Both of the FAA signature initiatives that arose out of the crash of a regional turboprop in Buffalo, N.Y., more than three years ago are still receiving some pushback from various quarters. On the subject of fatigue, almost everyone favors more rest for flight crews, and who can argue?
Well, FedEx for one. The shipping giant has criticized an effort by Reps. Chip Cravaack (R-Minn.) and Tim Bishop (D-N.Y.) to extend the FAA’s proposed flight, duty and rest requirements to all-cargo air operations, which were not covered in the final rule.
The lawmakers argue that it is important have one set of rules for the entire Part 121 pilot community. But FedEx said in a statement to The Hill on April 23 that applying the same rules to cargo pilots is a bad idea.
“The proposed legislation attempts to implement a ‘one size fits all’ approach to fatigue mitigation, an approach that the Administration’s own analysis determined was not practical,” FedEx told the political newspaper in the statement. “The FAA recognized that fact when it wisely introduced the Fatigue Risk Management System, allowing carriers and pilots to develop customized plans together to achieve the best possible alertness results.”
Now, Airlines for America (A4A), the trade organization for the leading U.S. airlines, and the Regional Airline Association (RAA), which represents U.S. regional airlines, are urging the FAA to significantly revise its proposed requirements for Part 121 pilot certification and provide a system that recognizes the quality of a pilot’s training and experience, rather than relying solely on a specific number of flight hours.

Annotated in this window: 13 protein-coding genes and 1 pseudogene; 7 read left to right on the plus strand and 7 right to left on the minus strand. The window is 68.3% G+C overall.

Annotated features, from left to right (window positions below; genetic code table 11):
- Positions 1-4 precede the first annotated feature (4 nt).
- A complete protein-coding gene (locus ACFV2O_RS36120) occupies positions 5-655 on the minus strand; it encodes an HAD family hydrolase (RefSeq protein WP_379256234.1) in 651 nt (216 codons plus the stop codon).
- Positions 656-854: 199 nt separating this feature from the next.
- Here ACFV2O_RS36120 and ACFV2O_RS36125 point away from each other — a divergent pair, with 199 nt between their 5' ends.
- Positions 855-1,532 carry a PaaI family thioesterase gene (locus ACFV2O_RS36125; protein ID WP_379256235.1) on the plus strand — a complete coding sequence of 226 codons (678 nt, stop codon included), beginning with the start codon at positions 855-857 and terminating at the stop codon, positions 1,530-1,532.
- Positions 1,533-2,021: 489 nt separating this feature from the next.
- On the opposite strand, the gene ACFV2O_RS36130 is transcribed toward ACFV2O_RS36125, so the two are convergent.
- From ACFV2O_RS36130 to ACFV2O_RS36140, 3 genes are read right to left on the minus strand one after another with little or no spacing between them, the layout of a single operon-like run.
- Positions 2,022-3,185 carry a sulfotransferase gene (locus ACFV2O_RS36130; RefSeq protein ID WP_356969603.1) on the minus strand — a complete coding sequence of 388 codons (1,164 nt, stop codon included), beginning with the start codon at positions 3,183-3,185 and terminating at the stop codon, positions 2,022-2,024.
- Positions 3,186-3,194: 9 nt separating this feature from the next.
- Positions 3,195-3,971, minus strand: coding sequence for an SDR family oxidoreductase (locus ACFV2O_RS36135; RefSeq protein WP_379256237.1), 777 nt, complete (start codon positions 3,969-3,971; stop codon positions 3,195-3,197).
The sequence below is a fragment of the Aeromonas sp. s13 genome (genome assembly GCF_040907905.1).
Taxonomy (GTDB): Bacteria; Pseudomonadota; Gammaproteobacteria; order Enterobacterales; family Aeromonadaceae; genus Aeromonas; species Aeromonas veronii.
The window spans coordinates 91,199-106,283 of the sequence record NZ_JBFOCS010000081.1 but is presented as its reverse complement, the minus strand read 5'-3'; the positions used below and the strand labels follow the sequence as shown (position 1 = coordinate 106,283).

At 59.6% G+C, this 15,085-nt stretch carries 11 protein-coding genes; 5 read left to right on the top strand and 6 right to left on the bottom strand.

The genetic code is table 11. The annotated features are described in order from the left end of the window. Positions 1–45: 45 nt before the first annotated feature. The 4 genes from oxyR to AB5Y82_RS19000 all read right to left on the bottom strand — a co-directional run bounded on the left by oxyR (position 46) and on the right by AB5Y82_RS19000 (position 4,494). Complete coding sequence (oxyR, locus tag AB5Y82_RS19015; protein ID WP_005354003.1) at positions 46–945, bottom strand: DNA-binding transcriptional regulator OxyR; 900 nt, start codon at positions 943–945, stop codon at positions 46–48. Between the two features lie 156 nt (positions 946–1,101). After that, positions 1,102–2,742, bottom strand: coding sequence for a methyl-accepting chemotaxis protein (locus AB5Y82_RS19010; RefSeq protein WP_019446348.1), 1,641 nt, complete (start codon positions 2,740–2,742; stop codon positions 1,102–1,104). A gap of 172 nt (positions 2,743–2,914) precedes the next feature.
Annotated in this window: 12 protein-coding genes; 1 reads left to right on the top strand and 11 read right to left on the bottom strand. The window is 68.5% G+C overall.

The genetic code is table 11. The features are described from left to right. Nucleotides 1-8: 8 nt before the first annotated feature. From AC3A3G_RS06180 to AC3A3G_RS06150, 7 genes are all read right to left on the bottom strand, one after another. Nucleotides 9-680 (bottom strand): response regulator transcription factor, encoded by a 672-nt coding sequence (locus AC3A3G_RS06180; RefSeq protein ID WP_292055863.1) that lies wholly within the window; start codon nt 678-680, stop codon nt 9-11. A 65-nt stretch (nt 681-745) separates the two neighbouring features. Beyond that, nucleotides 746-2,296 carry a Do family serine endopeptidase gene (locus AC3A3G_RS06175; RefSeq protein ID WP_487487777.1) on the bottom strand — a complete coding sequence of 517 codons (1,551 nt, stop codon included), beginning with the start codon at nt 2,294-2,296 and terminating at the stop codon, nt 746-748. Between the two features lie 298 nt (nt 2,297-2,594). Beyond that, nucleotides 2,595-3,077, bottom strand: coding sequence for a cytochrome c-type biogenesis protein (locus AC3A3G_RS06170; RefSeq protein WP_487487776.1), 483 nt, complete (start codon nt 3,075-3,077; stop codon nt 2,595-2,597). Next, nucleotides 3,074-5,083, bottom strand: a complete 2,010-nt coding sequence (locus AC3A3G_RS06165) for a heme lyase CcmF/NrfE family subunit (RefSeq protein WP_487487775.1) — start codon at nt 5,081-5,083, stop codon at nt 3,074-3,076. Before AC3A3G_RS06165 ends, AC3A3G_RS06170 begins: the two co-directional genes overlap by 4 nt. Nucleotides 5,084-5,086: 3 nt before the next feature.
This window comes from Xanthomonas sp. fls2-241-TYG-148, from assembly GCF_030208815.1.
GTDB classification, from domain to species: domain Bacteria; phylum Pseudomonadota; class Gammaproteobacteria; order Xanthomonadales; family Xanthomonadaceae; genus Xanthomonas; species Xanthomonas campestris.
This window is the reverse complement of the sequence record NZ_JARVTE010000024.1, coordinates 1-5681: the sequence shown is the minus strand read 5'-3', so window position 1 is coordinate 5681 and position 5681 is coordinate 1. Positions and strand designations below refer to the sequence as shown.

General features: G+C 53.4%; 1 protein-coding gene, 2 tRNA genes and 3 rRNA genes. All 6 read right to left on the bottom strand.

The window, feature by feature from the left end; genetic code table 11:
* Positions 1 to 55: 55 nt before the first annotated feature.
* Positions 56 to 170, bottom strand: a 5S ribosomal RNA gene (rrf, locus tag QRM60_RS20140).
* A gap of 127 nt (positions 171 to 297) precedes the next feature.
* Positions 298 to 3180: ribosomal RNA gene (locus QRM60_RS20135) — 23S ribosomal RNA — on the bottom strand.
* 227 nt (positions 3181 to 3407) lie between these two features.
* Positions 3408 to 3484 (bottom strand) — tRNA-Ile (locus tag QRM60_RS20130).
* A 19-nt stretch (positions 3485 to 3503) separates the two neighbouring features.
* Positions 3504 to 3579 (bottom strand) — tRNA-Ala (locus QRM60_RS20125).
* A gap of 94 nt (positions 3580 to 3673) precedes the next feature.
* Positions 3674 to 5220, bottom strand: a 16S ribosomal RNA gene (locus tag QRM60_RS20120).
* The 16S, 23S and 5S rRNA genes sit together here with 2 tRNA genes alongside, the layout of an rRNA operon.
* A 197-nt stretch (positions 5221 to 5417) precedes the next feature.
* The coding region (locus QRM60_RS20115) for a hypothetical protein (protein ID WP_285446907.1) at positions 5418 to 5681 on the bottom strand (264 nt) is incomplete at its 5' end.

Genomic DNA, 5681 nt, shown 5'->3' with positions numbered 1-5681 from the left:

“Hard-hour minimum requirements are not a substitute for the quality of a pilot’s training and experience,” A4A said in comments filed with the FAA on Tuesday. It noted that the change as proposed by the agency would have unintended consequences. “Failure to provide additional options for meeting the requirements, as recommended by safety experts, will result in an unnecessary pilot shortage and significant barriers to recruiting regional and mainline pilots.”
To avoid such unintended consequences, RAA urged the FAA to substitute the “aeronautical experience credit system” for the proposed academic training credit for flight experience and accept the 500 minimum actual number of flight hours from the proposed 1,000 flight hours.
Flight safety involves far more than accumulating an arbitrarily mandated number of actual flight hours, RAA said. Rather, airline flight safety is ensured only when Part 121 pilot candidates receive the right training in the right training environments.
RAA stressed that the notice of proposed rulemaking creates incentives for individuals to “buy hours in the cheapest way possible” to obtain 1,500 hours for an unrestricted airline transport pilot certificate.
Or, as RAA senior vice president of operations and safety Scott Foose told Congress recently, “Four hours of fair-weather sightseeing in a Skyhawk has minimal benefit as compared to four hours in a modern simulator with a highly trained, professional flight instructor.”